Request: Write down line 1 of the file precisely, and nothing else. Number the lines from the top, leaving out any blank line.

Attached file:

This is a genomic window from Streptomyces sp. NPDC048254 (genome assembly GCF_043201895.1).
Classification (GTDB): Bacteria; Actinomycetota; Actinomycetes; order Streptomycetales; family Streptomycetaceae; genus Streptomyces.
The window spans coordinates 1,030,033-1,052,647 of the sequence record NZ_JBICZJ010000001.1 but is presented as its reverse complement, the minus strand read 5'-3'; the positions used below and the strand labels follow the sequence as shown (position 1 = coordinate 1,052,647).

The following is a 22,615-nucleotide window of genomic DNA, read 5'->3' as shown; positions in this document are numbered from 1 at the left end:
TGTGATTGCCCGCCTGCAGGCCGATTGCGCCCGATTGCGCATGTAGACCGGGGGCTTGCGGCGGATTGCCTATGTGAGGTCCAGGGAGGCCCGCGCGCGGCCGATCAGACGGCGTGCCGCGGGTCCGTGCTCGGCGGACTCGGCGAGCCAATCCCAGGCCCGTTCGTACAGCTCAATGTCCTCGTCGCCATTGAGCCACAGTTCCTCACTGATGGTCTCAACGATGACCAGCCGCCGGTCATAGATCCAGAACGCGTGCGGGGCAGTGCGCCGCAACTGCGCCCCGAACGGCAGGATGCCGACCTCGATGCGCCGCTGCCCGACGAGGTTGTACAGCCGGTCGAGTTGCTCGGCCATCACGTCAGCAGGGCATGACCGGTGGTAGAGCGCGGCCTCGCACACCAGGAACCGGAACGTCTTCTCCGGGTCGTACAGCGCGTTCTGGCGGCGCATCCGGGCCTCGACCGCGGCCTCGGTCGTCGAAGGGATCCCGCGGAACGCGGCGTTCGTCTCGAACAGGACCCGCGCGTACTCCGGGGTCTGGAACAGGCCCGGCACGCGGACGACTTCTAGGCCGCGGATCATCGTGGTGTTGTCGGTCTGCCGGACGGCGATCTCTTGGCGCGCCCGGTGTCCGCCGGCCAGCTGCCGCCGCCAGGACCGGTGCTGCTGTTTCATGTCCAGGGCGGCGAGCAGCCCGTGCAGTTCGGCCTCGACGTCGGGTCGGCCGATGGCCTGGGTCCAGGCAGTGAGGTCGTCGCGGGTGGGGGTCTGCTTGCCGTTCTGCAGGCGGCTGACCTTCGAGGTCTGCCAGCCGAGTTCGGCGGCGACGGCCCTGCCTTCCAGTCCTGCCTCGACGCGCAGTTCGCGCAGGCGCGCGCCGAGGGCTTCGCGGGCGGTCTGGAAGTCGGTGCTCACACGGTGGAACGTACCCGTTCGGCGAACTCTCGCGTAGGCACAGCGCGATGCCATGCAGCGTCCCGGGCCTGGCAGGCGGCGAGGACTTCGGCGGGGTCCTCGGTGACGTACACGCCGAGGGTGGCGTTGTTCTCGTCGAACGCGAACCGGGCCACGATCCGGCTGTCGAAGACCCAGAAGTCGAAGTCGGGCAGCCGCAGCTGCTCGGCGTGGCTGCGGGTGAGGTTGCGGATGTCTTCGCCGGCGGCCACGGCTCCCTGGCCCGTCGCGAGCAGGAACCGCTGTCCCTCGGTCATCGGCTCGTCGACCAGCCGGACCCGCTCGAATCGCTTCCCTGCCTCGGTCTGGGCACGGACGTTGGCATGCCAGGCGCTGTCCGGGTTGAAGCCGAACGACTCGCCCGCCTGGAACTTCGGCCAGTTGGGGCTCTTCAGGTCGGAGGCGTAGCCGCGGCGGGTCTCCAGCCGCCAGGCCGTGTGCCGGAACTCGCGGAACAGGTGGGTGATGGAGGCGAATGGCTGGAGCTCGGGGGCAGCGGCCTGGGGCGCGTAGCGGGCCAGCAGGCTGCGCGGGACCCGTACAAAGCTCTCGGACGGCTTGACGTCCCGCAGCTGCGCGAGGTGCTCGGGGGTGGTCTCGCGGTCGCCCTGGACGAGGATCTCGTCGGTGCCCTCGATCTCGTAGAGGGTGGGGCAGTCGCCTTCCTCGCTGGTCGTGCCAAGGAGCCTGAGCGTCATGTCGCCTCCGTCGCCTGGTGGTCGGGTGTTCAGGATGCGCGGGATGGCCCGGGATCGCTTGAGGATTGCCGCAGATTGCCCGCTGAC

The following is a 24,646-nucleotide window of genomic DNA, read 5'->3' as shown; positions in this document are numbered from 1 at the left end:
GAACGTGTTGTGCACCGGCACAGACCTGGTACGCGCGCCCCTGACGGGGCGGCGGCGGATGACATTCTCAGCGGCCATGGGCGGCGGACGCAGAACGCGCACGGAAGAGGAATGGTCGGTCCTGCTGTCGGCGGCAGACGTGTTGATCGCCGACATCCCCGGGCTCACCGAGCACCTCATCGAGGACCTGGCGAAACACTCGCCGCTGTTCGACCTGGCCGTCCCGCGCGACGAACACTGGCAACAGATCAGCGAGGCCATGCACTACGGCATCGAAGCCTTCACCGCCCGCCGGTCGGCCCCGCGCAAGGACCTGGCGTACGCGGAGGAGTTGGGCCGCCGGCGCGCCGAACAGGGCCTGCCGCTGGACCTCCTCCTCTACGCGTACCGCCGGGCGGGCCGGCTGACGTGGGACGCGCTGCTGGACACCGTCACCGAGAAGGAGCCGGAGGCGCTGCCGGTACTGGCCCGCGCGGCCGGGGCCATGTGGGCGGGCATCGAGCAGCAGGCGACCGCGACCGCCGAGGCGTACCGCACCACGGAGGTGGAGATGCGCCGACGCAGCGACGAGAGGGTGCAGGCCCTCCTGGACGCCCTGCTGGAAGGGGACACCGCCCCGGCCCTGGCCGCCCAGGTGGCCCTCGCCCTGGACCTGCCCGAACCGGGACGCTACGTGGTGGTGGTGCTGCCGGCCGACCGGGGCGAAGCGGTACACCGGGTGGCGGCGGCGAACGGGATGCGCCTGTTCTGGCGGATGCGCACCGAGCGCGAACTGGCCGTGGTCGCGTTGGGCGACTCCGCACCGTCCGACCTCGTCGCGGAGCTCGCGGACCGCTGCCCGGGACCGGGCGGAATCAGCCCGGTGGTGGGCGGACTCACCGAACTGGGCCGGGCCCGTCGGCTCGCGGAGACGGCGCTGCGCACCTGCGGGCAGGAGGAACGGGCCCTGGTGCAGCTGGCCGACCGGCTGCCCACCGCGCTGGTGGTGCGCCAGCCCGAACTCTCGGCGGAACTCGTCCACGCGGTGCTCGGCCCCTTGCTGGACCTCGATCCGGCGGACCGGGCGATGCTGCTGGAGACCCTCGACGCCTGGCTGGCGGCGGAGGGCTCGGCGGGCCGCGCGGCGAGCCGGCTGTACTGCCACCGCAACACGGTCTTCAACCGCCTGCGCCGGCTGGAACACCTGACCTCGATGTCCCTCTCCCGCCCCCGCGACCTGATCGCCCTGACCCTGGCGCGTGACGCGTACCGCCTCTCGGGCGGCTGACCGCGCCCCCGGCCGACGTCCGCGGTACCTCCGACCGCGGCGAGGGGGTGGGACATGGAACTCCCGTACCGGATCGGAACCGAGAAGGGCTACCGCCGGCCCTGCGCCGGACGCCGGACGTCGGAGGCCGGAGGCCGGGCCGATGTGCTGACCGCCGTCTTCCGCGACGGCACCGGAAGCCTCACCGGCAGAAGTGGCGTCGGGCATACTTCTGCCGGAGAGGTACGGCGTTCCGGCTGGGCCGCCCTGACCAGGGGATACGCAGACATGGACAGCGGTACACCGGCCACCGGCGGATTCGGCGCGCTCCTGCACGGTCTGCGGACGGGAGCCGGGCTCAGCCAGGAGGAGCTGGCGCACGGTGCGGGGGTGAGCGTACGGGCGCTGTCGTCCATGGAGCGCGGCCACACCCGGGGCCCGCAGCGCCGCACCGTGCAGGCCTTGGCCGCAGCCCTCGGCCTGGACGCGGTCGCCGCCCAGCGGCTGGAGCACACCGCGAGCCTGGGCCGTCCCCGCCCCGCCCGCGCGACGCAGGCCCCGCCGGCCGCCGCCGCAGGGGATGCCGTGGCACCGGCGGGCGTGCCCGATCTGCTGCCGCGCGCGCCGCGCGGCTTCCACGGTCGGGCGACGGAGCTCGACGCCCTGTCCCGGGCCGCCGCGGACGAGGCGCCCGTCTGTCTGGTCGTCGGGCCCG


This is a genomic window from Streptomyces sp. NPDC048254 (genome assembly GCF_043201895.1).